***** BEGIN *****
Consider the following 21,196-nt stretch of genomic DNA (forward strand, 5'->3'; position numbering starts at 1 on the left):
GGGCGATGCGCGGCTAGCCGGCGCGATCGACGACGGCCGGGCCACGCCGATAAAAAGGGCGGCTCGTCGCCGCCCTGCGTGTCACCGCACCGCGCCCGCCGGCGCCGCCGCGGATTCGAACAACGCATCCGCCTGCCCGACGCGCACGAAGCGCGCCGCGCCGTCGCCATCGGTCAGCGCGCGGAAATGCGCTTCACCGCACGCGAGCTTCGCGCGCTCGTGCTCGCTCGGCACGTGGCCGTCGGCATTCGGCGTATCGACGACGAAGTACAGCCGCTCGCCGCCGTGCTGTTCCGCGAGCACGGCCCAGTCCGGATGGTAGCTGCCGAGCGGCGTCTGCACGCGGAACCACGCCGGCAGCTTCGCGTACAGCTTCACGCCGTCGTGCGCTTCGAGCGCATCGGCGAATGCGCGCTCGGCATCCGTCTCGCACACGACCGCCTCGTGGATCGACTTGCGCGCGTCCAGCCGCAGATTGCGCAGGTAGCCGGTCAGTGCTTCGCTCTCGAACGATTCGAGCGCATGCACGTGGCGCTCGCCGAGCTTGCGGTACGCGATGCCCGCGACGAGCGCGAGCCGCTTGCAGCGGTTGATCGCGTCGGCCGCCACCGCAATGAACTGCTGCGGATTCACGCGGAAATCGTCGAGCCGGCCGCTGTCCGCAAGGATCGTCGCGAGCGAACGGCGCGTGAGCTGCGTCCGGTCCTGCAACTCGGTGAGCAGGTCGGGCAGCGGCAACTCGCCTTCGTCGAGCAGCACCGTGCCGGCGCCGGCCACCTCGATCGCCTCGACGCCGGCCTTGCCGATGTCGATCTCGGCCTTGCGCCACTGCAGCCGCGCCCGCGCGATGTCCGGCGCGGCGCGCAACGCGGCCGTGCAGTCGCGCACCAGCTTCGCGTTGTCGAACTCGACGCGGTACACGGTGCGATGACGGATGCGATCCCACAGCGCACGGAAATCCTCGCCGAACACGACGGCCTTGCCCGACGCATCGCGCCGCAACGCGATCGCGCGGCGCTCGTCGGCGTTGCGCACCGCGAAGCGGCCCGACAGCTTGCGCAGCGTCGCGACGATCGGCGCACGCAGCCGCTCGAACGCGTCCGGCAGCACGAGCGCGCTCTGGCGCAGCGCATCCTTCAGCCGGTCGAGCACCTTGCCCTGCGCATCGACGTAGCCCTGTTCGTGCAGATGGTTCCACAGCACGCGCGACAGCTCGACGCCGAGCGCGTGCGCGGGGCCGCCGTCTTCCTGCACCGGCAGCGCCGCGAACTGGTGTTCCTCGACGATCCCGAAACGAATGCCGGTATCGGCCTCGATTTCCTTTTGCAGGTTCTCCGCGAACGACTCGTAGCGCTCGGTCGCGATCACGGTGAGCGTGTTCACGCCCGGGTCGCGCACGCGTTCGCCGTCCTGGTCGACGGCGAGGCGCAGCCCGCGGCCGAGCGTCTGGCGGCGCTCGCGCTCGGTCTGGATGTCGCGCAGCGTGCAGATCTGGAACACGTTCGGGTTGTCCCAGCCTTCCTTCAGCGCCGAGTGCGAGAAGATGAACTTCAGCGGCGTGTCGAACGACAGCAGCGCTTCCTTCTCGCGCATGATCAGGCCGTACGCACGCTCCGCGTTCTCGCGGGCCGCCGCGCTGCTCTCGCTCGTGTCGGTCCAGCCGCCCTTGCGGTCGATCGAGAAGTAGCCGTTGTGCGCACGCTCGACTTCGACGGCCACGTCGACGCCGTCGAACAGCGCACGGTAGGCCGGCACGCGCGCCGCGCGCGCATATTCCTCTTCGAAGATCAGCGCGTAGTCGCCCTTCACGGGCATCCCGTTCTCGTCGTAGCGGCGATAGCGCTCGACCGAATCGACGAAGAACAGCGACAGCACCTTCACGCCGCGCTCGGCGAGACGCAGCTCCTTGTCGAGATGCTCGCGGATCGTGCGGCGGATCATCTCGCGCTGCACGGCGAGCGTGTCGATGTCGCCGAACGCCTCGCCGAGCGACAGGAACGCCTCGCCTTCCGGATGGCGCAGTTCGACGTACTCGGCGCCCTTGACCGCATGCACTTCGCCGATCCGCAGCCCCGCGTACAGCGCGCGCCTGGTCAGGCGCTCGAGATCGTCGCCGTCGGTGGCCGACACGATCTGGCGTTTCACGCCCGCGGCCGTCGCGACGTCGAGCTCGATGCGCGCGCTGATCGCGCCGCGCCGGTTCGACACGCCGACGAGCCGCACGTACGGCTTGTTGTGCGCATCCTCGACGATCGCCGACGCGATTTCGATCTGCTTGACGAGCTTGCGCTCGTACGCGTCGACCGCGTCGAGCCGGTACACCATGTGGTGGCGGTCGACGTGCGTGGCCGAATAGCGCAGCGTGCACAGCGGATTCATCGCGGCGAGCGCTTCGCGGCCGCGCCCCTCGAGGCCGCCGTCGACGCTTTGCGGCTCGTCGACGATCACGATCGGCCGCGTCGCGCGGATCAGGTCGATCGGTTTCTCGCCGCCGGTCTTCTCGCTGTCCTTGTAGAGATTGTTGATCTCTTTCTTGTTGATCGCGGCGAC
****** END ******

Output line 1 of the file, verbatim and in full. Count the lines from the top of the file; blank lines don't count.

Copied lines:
Consider the following 21,196-nt stretch of genomic DNA (forward strand, 5'->3'; position numbering starts at 1 on the left):